Graham lists the wrong people as ‘suits’ tuned into the hype from #1, big company programmers from #9, and college kids looking to get a job. He feels that all three of these groups change their minds regularly. I’d say the college kids of 2012 appear to be interested in newer technologies (Ruby, Python, functional programming, mobile) that are probably not the core of their curriculum (Java), and in 2001 they were also interested in newer technologies (Java) that were also not the focus of their education (C/C++). Does the interest of college grads in Ruby and Python make those tools the wrong tools, or do today’s college grads have a bit more of a sophisticated hacker palate? What do the suits and big company programmers love today? Tools with ample talent supply, maybe?
11. Its daddy is in a pinch.
Java’s OLD daddy was, but Java’s new daddy buys islands! But this isn’t about Java. The financial standing of the steward of a language or product is certainly a valid consideration to make when evaluating the future viability regarding use in developing a product. But who would be deemed the daddy of open source tools? Individual project owners perhaps? The vendor ecosystem that supports them? The landscape has changed enough since 2001 that this criticism might be less of a factor now.
12. The DoD likes it.
Guilt by association, and Graham calls DoD culture the ‘opposite‘ of hacker culture. In some recent discussions about Java and alternative JVM languages, I’ve seen this discrimination used in reverse, where Java supporters claim that the use of the alternative JVM languages by start-ups is a strike against using the alternative options. The argument is that start-ups are all run by kids and cowboys, so any choices they make can’t be grounded in solid technical judgment. Interesting how two groups, who both probably feel they are above-average technologists, can come up with opposite interpretations.
If you made it to the very bottom of Graham’s post, there is a link to an article called Trevor Re: Java’s Cover, which refers to comments by Trevor Blackwell (also a YC partner) about the post. Blackwell classifies programmers as either ‘brilliant hackers‘ or ‘corporate drones‘ with most tools being written for the drones, so hackers need to know the smell tests to decipher quickly which tools are meant for the hacker and which were designed for the drones. Of course, very few of the people Blackwell calls drones probably feel they are in that camp, which just complicates the issues even more.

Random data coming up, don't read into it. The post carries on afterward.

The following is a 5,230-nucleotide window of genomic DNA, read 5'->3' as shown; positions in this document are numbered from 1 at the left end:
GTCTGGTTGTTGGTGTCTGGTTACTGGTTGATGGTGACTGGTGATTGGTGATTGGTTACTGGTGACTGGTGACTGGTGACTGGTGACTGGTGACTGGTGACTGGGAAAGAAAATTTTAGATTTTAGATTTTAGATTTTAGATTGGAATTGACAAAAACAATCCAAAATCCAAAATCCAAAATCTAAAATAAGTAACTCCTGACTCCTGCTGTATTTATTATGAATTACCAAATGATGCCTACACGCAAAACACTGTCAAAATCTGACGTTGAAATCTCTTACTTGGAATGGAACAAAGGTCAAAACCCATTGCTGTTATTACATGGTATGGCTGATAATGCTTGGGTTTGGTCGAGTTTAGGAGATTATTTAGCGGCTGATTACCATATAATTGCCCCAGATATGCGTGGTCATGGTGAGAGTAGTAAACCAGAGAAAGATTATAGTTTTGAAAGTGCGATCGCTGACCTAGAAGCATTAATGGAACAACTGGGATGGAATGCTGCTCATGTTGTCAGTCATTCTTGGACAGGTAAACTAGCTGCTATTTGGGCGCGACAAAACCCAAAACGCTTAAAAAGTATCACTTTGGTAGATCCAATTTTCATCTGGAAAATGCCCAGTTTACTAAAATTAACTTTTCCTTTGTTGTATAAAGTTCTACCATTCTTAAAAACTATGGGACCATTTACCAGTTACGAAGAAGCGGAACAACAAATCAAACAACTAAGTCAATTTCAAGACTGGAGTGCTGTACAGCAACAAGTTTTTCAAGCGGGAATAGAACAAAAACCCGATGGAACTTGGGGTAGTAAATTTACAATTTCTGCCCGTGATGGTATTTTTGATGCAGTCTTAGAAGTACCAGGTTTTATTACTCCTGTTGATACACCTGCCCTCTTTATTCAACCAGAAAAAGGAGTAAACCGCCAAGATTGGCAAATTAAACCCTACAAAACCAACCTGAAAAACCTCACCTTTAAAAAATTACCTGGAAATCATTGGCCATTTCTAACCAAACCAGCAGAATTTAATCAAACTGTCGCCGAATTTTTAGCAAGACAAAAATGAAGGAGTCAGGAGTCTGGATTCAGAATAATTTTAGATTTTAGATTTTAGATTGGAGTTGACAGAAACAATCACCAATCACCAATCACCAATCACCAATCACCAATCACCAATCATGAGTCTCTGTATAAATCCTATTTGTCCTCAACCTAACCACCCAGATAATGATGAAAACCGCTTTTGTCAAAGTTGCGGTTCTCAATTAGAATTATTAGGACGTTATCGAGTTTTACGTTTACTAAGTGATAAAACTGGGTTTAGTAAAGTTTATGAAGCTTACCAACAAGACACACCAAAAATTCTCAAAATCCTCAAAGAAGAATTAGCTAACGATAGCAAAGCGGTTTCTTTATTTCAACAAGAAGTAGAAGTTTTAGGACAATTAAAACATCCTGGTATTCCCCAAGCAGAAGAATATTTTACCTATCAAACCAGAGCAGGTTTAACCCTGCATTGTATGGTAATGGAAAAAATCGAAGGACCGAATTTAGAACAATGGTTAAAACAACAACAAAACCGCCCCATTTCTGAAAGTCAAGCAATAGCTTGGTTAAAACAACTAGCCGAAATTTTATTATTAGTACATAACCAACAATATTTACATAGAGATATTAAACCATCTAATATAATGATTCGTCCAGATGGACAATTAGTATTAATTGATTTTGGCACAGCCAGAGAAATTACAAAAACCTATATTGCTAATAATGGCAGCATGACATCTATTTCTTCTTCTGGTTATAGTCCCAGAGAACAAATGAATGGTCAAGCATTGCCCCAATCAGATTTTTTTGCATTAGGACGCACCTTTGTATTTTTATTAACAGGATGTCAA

I feel that Graham’s article is interesting as a time capsule to compare how hackers thought about new tools in 2001 and how they may come to conclusions about languages today. As an investor, I’m sure some of the same smell tests Graham listed would apply to how he evaluates start-ups for potential funding. Whether Graham was right or wrong about Java doesn’t matter at all, but getting a glimpse into his thought process then is quite valuable.
How would the current batch of popular and emerging technologies fair today, using Graham’s microscope?
I wrote an article three years ago, “Become a Better Java Programmer – Learn Something Else“, that was subsequently picked up by JavaWorld and DZone and received moderate positive and a bit of negative feedback. The negative was primarily aimed at my assessment that “perhaps 80%” of the best local Java talent were familiar with at least one of a set of other languages I listed. Some readers felt the 80% was pulled from thin air (or pulled perhaps from somewhere else), and I concede the number was simply an estimate. And of course the “best local Java talent” line was also subjective, but time has shown I am a good judge of that.
The gist of the article was that the best Java pros that I knew at the time were either fortunate, curious or ambitious enough to learn other languages and platforms. Perhaps they wanted to improve their Java skills, to simply climb a mountain because it was there, to have a Plan B in case Java went downhill (article published June ’09, Oracle/Sun deal announced April ’09), or maybe they knew something I admittedly didn’t know regarding where things were headed.